Foodborne illness is estimated to impact 1 in 6 Americans per year, and many of these cases end up in hospitalizations and sometimes death. As we prepare for a busy season of holiday gatherings, it is important to be aware of food safety practices in order to prevent foodborne illnesses. The four steps below will help to ensure that the food you prepare and eat does not cause serious illness.
The Four Steps
1. Clean: Washing hands is essential to food safety because it prevents germs from spreading. Wash hands for a full 20 seconds before and after making food, as well as before eating food. It is also important to wash hands after touching any raw meat, eggs, or seafood. Wash all kitchen utensils with hot water and soap and always clean kitchen surfaces. Fruits and vegetables should also be washed before they are eaten. Many people rinse their chicken before preparing, but the Centers for Disease Control and Prevention recommends to not rinse chicken because it promotes the spread of contaminated chicken juices throughout the kitchen.
2. Separate: Separate foods to prevent cross-contamination. Cross-contamination occurs when raw meats touch cooked or ready-to-eat foods, resulting in transmission of bacteria or viruses. Raw meat, eggs, and seafood should always be separated from other foods, such as fruits and vegetables. When preparing raw meats, eggs, and seafood, there should be cooking utensils, plates, and cutting boards designated to these foods only. Raw meat, eggs, and seafood should always be separated from other foods in the grocery cart and in the fridge.
3. Cook: Always cook food to the correct temperature. The internal temperature must be high enough to kill germs in order for the food to be considered safe. Temperature is the only accurate way to check if the food is ready, and a food thermometer must be used. The temperature guidelines differ depending on the food. Ground meats should reach 160 degrees Fahrenheit, whole cuts of beef and pork and most seafood should reach 145 degrees Fahrenheit, and chicken and turkey should reach 165 degrees Fahrenheit.
4. Chill: Refrigerate food no later than two hours after it is made. The refrigerator should be at most 40 degrees Fahrenheit. Frozen food should always be thawed in the refrigerator or microwave and not the counter. If frozen food is being thawed in the fridge, it can be placed in cold water to speed up the process. The “Danger Zone” is the temperature range of 40 degrees Fahrenheit to 140 degrees Fahrenheit. In this range, bacteria can quickly spread through foods. This is why the refrigerator temperature should never be above 40 degrees Fahrenheit and why the internal food temperature guidelines for meats are all above 140 degrees Fahrenheit.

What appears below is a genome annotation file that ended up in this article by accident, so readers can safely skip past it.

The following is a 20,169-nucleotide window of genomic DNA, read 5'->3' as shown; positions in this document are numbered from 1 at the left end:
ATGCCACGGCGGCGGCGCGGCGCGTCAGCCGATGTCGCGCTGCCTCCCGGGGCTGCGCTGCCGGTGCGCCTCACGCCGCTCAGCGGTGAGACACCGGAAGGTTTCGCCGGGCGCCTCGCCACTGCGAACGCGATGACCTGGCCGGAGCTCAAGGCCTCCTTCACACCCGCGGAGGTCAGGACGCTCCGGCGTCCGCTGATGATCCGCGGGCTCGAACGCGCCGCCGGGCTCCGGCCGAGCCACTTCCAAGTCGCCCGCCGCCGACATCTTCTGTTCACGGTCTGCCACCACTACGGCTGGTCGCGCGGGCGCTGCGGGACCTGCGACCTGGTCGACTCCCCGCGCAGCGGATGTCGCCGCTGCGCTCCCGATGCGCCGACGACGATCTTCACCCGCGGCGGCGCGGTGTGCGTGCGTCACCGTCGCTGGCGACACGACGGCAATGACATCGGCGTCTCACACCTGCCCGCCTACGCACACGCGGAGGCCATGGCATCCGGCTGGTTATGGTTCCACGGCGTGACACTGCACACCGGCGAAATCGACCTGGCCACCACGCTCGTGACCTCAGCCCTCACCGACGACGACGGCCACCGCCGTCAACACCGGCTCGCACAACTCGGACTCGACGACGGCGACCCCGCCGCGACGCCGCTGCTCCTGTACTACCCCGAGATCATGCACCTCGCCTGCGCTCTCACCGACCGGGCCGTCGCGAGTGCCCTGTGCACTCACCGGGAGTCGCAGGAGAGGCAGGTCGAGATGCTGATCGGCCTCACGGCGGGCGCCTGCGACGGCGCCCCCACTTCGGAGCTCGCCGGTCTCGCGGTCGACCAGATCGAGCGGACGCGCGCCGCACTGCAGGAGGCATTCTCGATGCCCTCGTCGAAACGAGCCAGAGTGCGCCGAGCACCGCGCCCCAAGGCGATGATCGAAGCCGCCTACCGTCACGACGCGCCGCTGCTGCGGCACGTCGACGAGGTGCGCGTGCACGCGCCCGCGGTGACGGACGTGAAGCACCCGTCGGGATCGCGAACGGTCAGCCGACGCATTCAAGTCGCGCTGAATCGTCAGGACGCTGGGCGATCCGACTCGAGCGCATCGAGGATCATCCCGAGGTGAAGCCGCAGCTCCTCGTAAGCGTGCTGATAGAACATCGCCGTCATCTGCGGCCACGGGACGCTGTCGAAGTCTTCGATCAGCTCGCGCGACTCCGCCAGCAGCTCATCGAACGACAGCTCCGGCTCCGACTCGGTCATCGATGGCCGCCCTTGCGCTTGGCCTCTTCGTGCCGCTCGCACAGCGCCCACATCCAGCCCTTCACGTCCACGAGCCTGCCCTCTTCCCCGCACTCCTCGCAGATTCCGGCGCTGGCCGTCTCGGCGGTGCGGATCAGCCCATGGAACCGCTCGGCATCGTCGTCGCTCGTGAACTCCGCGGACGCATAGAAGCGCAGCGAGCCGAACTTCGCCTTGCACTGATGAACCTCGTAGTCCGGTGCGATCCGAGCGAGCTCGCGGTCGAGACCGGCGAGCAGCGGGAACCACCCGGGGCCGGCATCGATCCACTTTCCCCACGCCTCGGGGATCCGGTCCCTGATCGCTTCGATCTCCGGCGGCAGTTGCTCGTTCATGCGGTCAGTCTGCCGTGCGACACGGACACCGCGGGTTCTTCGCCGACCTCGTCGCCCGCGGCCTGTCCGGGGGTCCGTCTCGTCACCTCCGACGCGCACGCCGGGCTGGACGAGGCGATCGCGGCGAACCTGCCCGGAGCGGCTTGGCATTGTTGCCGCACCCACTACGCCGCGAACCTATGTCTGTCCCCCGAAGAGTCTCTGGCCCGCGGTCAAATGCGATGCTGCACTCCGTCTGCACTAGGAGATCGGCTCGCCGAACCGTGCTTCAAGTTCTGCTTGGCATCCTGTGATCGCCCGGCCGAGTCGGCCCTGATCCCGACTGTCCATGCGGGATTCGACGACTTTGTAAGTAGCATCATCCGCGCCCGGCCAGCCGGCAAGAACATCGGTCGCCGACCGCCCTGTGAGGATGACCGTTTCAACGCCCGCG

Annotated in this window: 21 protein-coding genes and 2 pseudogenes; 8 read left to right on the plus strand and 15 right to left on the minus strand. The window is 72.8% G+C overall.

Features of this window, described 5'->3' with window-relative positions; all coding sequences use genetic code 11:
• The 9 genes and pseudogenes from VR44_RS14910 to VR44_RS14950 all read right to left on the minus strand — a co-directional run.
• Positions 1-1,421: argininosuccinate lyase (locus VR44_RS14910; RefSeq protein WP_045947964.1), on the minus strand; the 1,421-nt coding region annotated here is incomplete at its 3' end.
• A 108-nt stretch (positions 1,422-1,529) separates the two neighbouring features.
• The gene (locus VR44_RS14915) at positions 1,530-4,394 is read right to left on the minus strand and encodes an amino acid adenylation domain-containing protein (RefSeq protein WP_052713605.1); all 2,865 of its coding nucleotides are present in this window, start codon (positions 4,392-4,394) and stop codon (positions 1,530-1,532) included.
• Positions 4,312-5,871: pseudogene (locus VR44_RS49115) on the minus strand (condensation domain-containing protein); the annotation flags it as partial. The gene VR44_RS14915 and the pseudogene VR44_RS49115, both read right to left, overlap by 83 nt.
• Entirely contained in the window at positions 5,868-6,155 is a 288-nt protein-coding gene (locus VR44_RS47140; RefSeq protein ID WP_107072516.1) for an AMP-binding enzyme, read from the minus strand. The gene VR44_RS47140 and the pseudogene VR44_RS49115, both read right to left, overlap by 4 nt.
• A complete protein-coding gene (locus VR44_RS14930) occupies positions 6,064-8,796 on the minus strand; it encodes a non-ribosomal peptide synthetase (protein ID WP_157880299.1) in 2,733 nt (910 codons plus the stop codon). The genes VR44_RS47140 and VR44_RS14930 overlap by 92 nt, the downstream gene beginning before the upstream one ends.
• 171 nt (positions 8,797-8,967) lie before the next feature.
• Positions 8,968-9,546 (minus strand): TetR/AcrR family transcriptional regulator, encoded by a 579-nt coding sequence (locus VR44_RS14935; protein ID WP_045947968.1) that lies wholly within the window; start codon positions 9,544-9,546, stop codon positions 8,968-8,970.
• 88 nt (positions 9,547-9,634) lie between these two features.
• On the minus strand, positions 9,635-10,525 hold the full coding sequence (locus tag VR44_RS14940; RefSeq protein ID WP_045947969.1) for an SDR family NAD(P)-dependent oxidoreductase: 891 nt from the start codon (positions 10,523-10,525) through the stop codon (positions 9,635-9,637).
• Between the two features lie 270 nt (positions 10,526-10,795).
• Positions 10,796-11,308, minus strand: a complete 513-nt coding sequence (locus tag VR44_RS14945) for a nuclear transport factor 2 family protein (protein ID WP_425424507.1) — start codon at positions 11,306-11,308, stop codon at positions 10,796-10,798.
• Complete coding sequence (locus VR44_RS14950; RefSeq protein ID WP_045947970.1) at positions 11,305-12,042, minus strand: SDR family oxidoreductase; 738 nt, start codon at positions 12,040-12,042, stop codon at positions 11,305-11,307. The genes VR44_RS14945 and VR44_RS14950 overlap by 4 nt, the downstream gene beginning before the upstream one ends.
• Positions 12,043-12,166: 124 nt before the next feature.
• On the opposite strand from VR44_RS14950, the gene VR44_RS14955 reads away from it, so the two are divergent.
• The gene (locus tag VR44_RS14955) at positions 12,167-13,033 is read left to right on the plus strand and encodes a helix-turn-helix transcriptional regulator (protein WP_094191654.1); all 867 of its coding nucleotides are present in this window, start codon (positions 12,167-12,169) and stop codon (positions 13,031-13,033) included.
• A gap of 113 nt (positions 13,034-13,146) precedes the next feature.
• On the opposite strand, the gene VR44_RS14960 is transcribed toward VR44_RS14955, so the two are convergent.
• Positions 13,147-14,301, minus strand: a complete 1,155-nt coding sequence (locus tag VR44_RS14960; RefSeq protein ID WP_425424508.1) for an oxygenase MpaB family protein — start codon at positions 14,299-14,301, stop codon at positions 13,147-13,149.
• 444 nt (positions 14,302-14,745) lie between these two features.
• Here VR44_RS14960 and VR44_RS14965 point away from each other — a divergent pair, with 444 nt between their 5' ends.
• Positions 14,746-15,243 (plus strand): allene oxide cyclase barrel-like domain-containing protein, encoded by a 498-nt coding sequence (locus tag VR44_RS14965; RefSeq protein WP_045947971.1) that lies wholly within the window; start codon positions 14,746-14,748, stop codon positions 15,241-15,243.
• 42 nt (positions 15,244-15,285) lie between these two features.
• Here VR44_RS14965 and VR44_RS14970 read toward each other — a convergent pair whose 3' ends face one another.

Do not prepare food if you are sick
Do not prepare food for others if you are ill. Avoid preparing food for others if you yourself have an illness with diarrhea or vomiting, or if you have had such an illness in the last three days. If you are experiencing any COVID-19 like symptoms, you should not take part in your holiday gatherings and isolate yourself and test.
Common Foodborne Germs and Symptoms of Foodborne Illness
Several different germs can cause illnesses from food. Norovirus and Salmonella are two of the top five from foods eaten in the United States, according to the CDC. Stomach pain, stomach cramps, nausea, vomiting, diarrhea, and fever are all symptoms of foodborne illness that may develop anywhere between hours to days after the contaminated food was consumed. Hydration is very important with foodborne illness, so it is crucial to drink plenty of water if these symptoms are occurring.
Symptoms of Severe Foodborne Illness
Bloody diarrhea, temperature over 102 degrees Fahrenheit, consistent vomiting, diarrhea for over three days, and signs of dehydration are symptoms of severe food poisoning. If any of these symptoms are occurring, it is time to see the doctor.
For more information on food safety, such as keeping food safe after a disaster, common foods that cause foodborne illness, common germs that contaminate foods, and more, visit https://www.cdc.gov/foodsafety/index.html or https://www.health.state.mn.us/diseases/foodborne/index.html